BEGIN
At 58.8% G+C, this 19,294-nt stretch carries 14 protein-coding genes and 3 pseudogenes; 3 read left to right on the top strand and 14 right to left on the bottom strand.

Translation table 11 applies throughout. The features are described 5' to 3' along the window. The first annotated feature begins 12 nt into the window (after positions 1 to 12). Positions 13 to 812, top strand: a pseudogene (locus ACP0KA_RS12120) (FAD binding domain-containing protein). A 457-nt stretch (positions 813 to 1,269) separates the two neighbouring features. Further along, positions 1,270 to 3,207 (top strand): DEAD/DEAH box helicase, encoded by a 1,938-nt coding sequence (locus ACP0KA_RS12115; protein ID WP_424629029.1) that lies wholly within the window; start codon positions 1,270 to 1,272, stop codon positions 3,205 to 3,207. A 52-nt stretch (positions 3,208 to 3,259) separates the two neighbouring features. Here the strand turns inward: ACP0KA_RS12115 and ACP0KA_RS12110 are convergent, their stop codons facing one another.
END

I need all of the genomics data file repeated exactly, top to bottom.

At 58.8% G+C, this 19,294-nt stretch carries 14 protein-coding genes and 3 pseudogenes; 3 read left to right on the top strand and 14 right to left on the bottom strand.

Translation table 11 applies throughout. The features are described 5' to 3' along the window. The first annotated feature begins 12 nt into the window (after positions 1 to 12). Positions 13 to 812, top strand: a pseudogene (locus ACP0KA_RS12120) (FAD binding domain-containing protein). A 457-nt stretch (positions 813 to 1,269) separates the two neighbouring features. Further along, positions 1,270 to 3,207 (top strand): DEAD/DEAH box helicase, encoded by a 1,938-nt coding sequence (locus ACP0KA_RS12115; protein ID WP_424629029.1) that lies wholly within the window; start codon positions 1,270 to 1,272, stop codon positions 3,205 to 3,207. A 52-nt stretch (positions 3,208 to 3,259) separates the two neighbouring features. Here the strand turns inward: ACP0KA_RS12115 and ACP0KA_RS12110 are convergent, their stop codons facing one another.